Supplementation strategies to meet the nutritional demands of beef cattle are an option to mitigate CH4 emission intensities (kg CH4 kg-1 CW) and improve animal performance[79]. These strategies may not be specifically implemented for altering enteric CH4 emissions; however, emission intensities can be indirectly affected through increases in animal performance[80]. Stackhouse et al. demonstrated that increased animal performance using growth-promoting technologies is a cost-effective way to mitigate the C footprint of beef production, decreasing it by approximately 2.2 kg CO2eq kg-1 CW[81]. Grazing beef cattle are most commonly supplemented in the forms of energy and protein supplementation, which are critical, especially when poor-quality forages are used[80]. Energy supplements typically utilized in the SE US include corn grain, molasses, cottonseed hulls, soybean hulls, or oilseeds. Similarly, protein supplements commonly utilized in SE US beef cattle operations may include soybean meal, cottonseed meal, as well as other non-protein nitrogen (NPN) sources, including urea. Replacement beef heifers consuming poor-quality hays (low protein and high NDF) are recommended to receive low-starch, high protein supplements on a daily basis to improve reproductive development[82]. However, increasing the amount of supplementation does not always equate to increased performance if the proper energy-protein ratio is not provided. Overfeeding in heifers can lead to the animals becoming too fat and thus decreasing their reproductive performance. Beef heifers grazing annual ryegrass (Lollium multiflorum L.) and receiving greater than 1% BW of ground corn or soybean meal had adverse effects on body weight (BW) gain and reproductive performance, compared with heifers receiving 0.5% BW of ground corn or soybean meal as a supplement[83]. The addition of nitrates in place of urea has also been explored as an alternative to reduce CH4 emissions[33]. Supplementation with encapsulated ammonium nitrates and sugar cane molasses reduced nutrient digestibility in beef steers consuming bahiagrass hay, compared with urea supplementation[33]. In the same study, enteric CH4 emissions (g kg-1 BW) were reduced by 11% by the addition of nitrates; however, there is evidence of deleterious effects on performance with the inclusion of nitrates, and further investigations are still warranted[33]. Furthermore, fat supplementation can also be used to reduce CH4 emissions by reducing rumen hydrogen accumulation through the biohydrogenation process and consequently reducing the substrate for methanogenic microbes[84]. However, fat concentrations should not exceed 6%-7% in dietary DM to avoid impairing forage digestibility and animal performance[84].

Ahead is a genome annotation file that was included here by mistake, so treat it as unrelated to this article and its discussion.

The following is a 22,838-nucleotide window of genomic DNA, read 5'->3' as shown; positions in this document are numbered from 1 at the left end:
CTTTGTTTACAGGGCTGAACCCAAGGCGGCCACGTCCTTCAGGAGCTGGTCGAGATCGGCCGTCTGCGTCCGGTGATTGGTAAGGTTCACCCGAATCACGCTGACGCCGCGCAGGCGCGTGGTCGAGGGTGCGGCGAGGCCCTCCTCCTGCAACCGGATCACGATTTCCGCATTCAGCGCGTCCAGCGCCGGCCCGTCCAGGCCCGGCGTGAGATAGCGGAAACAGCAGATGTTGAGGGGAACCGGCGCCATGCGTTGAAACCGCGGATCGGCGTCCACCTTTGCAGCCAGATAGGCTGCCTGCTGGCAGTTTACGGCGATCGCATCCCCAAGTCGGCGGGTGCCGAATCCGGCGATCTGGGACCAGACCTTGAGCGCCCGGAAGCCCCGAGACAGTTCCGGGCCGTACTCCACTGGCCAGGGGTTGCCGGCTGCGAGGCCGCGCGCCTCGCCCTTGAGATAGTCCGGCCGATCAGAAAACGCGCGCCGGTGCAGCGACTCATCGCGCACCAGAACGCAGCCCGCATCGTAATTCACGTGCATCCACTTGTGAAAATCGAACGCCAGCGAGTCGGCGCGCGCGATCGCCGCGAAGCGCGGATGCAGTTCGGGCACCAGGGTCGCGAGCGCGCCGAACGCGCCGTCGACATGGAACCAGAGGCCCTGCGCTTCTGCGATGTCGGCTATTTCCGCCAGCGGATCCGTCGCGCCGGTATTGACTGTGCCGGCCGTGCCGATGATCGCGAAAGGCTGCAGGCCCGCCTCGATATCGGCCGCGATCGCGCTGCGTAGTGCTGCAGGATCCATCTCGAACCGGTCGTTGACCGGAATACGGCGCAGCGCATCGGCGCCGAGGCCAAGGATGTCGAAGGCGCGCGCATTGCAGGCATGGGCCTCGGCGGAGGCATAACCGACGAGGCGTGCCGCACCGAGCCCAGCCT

Reproductive efficiency

    Limited forage quality of warm-season grasses found in much of the SE US can often limit the reproductive performance of the cowherd[85]. Considering that the cow-calf sector comprises the majority of beef cattle operations in the region[6], strategies aimed at improving reproductive efficiency at the herd level are important for simultaneously increasing economic returns and decreasing environmental footprints. A cow’s body condition has a direct effect on reproductive traits, with a 30% reduction in pregnancy rates in cows with low body condition scores (≤ 4)[86]. Early weaning of beef replacement heifers has been shown to be an effective means of improving reproductive performance[85]. Many of the cowherds in the SE US have Brahman (Bos indicus) influence. Compared with traditional English breeds (Bos taurus), Brahman crossbred heifers have lower calving rates when bred to calve at 24 mo of age[87]. As a result, producers tend to wait to breed their Brahman crossbred heifers to calve at 3 yr of age[85]. Early weaning has been an effective strategy for improving cow reproduction[85], and consists of weaning calves between 70 and 90 d to reduce energy demands of lactation and improve body condition of the cow prior to rebreeding[88]. Reports in early weaned calf systems have indicated that this management practice improves the cow’s body condition score, increases pregnancy rates, and reduces the postpartum anestrus period by 24 d compared with normal-weaned systems[85,89].